LEXINGTON, Ky. (Aug. 12, 2009) − Meal replacements in a medically supervised weight loss program are successful in facilitating weight loss, according to a new study conducted at the University of Kentucky. The study appears in the August 2009 issue of the Journal of the American Dietetic Association.
The meal replacements are products of Health Management Resources Corporation (HMR), a privately owned national health care company specializing in weight loss and weight management.
The study assessed weight outcomes, behavioral data and side effects for obese patients enrolled in an intensive behavioral weight loss program. Two treatment options were offered, Medically Supervised and Healthy Solutions. Medically Supervised patients restricted food consumption to meal replacements, which consisted of shakes and entrees, and bars. Patients either consumed five shakes daily or three shakes and two shelf-stable entrees daily. Healthy Solutions patients limited food intake to shakes, entrees, bars, fruit and vegetables. Recommendations were to consume a minimum of three shakes, two entrees and five servings of fruit and vegetables daily. Some patients with diabetes, hypertension or medical problems necessitated the Medically Supervised option. Patients in the Medically Supervised option lost an average of 43.4 pounds in 19 weeks. Patients in the Healthy Solutions option lost an average of 37.5 pounds in 18 weeks. The study also found that patient compliance, accountability and commitment with the support of a structured program increases weight loss success.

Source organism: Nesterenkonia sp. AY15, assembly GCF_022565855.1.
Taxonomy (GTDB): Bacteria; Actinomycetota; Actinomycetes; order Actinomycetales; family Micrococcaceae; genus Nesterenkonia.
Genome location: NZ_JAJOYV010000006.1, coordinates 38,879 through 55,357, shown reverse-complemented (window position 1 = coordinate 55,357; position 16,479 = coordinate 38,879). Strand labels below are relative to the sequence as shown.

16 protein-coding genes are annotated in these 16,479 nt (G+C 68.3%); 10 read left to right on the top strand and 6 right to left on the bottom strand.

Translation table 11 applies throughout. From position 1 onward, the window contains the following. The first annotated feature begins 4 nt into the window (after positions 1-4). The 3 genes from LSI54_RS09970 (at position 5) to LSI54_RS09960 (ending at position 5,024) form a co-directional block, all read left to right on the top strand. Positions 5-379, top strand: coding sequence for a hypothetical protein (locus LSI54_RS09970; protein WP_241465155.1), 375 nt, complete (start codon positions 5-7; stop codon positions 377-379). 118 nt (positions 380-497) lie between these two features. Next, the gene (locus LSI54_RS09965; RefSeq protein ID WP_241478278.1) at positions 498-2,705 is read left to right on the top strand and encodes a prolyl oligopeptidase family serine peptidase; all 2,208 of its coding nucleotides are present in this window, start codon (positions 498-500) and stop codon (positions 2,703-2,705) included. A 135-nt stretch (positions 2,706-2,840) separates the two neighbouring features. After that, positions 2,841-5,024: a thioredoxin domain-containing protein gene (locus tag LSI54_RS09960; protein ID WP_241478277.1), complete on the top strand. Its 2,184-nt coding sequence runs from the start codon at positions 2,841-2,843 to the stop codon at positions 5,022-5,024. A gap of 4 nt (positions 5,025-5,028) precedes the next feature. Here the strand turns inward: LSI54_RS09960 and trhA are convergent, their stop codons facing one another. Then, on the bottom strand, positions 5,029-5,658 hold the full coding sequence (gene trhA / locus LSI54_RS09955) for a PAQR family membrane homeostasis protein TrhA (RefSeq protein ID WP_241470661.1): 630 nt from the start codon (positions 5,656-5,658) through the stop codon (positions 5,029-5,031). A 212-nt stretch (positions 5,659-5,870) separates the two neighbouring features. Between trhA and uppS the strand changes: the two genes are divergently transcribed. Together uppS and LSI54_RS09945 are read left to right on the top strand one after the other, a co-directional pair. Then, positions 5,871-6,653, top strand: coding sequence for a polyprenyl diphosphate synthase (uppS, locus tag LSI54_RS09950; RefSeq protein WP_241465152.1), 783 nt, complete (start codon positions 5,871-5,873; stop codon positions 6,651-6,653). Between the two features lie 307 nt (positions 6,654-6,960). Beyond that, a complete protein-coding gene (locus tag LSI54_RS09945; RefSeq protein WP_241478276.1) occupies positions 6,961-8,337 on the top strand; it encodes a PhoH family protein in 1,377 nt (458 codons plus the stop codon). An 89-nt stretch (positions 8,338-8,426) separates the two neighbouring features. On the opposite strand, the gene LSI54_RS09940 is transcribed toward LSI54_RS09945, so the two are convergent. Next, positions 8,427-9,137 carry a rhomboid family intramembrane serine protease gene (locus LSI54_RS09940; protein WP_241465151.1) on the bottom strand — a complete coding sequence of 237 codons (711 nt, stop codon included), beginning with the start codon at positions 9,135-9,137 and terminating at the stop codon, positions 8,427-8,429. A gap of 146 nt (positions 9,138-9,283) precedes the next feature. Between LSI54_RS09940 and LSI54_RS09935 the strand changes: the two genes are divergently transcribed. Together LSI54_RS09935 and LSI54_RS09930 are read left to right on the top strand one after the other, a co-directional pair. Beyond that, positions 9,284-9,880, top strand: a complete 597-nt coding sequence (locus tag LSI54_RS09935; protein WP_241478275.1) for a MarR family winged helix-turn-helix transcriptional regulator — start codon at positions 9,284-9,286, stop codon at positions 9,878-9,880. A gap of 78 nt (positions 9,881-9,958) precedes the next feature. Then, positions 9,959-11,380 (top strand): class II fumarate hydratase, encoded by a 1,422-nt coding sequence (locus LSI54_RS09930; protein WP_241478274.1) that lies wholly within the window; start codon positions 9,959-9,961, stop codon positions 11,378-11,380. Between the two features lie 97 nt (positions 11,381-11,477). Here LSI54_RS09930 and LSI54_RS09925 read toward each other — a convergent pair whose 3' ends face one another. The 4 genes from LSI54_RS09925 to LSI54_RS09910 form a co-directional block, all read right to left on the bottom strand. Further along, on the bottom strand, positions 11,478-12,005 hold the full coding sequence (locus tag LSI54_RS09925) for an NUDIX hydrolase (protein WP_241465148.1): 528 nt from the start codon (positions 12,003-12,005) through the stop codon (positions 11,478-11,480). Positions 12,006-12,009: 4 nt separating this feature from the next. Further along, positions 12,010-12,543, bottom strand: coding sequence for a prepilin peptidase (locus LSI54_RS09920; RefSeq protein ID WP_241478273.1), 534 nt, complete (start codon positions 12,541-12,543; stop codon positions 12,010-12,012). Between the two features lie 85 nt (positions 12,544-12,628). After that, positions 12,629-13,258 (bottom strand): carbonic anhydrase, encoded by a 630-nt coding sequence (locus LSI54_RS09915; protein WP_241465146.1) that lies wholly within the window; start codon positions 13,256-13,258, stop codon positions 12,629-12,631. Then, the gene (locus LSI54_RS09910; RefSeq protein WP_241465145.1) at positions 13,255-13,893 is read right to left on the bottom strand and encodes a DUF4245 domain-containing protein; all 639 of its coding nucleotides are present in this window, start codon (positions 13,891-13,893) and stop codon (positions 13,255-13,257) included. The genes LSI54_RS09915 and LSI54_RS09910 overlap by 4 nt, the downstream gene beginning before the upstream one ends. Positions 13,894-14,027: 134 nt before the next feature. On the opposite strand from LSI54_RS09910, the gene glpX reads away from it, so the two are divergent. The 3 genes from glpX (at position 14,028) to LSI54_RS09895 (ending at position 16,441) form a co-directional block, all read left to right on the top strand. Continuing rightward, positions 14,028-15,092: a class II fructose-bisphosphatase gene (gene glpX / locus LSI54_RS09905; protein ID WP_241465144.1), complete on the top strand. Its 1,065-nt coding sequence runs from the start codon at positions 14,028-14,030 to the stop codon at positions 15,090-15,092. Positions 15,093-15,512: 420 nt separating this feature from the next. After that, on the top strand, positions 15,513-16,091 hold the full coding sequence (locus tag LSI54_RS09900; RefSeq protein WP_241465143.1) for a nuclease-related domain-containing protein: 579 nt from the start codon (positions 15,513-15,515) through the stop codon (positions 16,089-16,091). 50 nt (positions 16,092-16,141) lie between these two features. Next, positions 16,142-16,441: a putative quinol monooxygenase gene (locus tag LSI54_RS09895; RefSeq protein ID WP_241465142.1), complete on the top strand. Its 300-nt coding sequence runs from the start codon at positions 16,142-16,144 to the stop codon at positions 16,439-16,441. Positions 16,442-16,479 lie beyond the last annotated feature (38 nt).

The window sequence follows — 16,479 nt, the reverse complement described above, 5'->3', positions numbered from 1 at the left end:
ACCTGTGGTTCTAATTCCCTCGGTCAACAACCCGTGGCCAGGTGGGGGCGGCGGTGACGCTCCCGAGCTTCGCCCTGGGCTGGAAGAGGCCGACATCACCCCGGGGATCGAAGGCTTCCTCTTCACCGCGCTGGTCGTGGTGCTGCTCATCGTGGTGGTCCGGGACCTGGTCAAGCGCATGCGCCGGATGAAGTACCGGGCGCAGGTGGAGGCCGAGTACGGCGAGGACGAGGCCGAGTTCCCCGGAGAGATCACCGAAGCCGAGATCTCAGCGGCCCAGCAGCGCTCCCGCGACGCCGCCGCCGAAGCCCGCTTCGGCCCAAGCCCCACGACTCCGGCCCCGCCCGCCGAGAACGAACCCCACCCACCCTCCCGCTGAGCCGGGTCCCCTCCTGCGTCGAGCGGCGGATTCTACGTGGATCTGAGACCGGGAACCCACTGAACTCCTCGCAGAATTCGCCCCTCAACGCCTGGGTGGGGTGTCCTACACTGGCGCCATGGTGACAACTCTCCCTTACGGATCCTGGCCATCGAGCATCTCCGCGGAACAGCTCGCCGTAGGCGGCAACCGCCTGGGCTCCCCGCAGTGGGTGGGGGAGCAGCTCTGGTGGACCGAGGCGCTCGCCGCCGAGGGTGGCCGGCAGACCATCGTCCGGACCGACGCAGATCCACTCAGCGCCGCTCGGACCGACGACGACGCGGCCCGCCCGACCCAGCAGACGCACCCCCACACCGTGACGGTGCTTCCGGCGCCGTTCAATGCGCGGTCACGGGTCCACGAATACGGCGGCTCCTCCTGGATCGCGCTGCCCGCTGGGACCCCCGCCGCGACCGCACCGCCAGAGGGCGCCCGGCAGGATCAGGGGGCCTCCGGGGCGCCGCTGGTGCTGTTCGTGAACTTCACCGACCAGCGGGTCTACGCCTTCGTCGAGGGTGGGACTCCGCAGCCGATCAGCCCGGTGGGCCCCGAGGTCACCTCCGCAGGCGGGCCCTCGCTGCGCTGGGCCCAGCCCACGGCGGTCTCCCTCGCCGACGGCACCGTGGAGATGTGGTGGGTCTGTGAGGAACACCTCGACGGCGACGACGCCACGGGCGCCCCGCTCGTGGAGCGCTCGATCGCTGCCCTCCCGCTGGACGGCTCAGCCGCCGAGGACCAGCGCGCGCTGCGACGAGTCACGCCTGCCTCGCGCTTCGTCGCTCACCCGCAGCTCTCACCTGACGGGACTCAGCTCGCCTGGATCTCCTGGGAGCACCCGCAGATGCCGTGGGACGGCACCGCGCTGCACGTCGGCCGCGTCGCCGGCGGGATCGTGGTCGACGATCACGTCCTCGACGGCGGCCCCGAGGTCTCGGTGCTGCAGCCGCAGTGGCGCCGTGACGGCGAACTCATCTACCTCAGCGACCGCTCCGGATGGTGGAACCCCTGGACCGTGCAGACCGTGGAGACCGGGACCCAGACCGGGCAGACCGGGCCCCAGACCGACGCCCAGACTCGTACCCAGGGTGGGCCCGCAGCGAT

The study's co-author, Dr. James W. Anderson, professor emeritus of internal medicine and clinical nutrition at the University of Kentucky College of Medicine, said the gold standard for weight loss by the health community is a 5 to10 percent loss of initial body weight. "This study showed a loss of 16.4 percent of initial body weight in the Medically Supervised group and a loss of 15.8 percent of initial body weight in the Healthy Solutions group, both well above the gold standard the health community considers successful and when health improvements are seen."
|Contact: Ann Blackford|
University of Kentucky